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Human Growth Hormone

Growth Hormone May Ease Crohns Disease

20 years, 3 months ago

9711  0
Posted on Nov 10, 2003, 6 a.m. By Bill Freeman

Crohn's Disease, a disorder of the digestive tract causing persistent diarrhea, abdominal pain, bleeding and breakdown of the intestinal wall, has no known cure, though drugs can ease symptoms in some patients. The cause of Crohn's is unknown, but one theory is that infections or hereditary factors weaken the intestinal wall, making it more susceptible to inflammation and tissue breakdown when it comes in contact with disease-causing organisms.

Crohn's Disease, a disorder of the digestive tract causing persistent diarrhea, abdominal pain, bleeding and breakdown of the intestinal wall, has no known cure, though drugs can ease symptoms in some patients. The cause of Crohn's is unknown, but one theory is that infections or hereditary factors weaken the intestinal wall, making it more susceptible to inflammation and tissue breakdown when it comes in contact with disease-causing organisms. An exaggerated immune response may also play a role.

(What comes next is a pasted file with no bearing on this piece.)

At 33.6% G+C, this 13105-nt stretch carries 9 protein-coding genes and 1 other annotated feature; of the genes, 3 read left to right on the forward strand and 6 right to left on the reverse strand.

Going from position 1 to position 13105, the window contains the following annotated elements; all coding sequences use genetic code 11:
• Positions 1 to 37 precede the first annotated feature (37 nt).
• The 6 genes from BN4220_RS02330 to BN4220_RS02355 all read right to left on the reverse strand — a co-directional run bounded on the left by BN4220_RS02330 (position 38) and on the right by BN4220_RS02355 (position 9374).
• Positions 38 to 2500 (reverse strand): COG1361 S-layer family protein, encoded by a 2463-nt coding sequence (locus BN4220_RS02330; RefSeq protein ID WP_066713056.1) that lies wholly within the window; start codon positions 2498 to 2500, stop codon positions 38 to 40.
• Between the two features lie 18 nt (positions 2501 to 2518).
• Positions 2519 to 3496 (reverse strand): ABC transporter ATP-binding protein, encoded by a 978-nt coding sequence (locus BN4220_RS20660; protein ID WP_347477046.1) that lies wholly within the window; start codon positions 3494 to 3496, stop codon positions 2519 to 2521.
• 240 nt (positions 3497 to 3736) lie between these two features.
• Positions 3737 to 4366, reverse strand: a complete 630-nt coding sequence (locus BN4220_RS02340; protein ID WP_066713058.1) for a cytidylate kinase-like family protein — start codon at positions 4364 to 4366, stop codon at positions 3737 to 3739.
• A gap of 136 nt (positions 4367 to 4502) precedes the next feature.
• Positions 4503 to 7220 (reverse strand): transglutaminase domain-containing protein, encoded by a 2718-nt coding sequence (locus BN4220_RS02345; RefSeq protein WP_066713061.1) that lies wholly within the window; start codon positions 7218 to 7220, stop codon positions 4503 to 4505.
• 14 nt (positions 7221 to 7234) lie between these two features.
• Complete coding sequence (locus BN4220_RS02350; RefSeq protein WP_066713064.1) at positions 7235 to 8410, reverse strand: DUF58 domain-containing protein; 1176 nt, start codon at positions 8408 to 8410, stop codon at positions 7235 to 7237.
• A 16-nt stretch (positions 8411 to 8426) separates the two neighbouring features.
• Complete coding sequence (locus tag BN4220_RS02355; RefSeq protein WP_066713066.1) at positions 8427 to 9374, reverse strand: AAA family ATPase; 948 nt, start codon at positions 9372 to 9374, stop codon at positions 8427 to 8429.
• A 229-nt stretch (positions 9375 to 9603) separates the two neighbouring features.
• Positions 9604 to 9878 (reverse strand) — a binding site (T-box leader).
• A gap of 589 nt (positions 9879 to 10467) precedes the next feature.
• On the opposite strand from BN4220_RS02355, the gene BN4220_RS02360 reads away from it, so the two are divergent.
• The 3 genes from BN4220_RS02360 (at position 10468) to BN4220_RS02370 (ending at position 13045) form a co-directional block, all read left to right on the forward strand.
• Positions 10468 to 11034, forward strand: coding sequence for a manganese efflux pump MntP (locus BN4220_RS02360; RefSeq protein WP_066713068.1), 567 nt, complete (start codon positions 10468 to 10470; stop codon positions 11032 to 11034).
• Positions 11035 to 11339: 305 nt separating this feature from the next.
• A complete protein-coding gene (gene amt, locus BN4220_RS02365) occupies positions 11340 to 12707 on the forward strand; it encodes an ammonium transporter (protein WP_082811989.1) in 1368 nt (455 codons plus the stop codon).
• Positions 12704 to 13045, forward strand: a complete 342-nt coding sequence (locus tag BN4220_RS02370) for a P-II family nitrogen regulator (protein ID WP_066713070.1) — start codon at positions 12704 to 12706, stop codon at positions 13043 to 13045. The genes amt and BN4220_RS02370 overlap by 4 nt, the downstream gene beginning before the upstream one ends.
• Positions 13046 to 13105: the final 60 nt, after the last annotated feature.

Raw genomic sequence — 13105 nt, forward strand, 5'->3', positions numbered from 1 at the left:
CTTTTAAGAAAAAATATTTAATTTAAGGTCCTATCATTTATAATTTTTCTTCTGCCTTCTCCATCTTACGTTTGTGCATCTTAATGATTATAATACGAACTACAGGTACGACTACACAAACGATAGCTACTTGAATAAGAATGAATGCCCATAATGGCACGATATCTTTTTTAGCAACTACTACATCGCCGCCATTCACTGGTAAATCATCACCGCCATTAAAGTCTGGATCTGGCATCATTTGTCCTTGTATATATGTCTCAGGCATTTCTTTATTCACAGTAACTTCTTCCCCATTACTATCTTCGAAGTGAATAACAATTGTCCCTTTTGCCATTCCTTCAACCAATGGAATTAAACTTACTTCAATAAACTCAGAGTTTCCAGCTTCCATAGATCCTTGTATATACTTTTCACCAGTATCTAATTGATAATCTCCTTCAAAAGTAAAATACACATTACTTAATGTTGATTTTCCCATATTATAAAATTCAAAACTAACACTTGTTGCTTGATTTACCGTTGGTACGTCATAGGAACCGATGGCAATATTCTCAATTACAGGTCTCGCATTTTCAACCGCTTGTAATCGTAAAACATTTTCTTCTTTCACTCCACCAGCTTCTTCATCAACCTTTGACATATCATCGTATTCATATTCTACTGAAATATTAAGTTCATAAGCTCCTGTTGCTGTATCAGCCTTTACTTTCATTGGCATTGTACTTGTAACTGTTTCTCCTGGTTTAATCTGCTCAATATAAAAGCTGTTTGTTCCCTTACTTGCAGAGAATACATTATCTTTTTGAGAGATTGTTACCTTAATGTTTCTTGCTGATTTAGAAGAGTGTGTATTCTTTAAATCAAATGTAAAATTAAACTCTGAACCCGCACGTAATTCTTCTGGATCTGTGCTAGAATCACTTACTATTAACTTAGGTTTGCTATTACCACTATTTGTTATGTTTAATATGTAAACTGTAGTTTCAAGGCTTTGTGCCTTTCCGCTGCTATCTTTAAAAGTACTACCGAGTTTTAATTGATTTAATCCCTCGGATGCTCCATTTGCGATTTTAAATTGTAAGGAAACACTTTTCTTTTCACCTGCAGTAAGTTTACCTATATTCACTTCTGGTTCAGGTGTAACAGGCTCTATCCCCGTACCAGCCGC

Dr. Alfred Slonim of North Shore University Hospital in Manhasset, N.Y and colleagues based their research on previous studies indicating that growth hormone improved intestinal repair in patients who had part of their bowels surgically removed. Slonim theorized that growth hormone may rebuild and strengthen the intestinal wall. A high-protein diet provides the building blocks for tissue repair. In his study, Slonim found that in 19 adults treated with growth hormone while on a high-protein diet , 11 went into remission. Of the 14 patients who improved, virtually all said their abdominal pain disappeared. They also reported less diarrhea. Side effects were mild. Of the 19 in the study, an additional three others saw significant improvement. As a control, eighteen patients took a dummy drug while on a high-protein diet -- none reported any changes to their digestive habits. Growth hormone appeared almost as effective as the anti-inflammatory drug infliximab, the only medication approved specifically for Crohn's disease. Slonim's study, however, did not perform exams to see whether the intestinal tissue was healthier.

SOURCE/REFERENCE: New England Journal of Medicine, June 1, 2000

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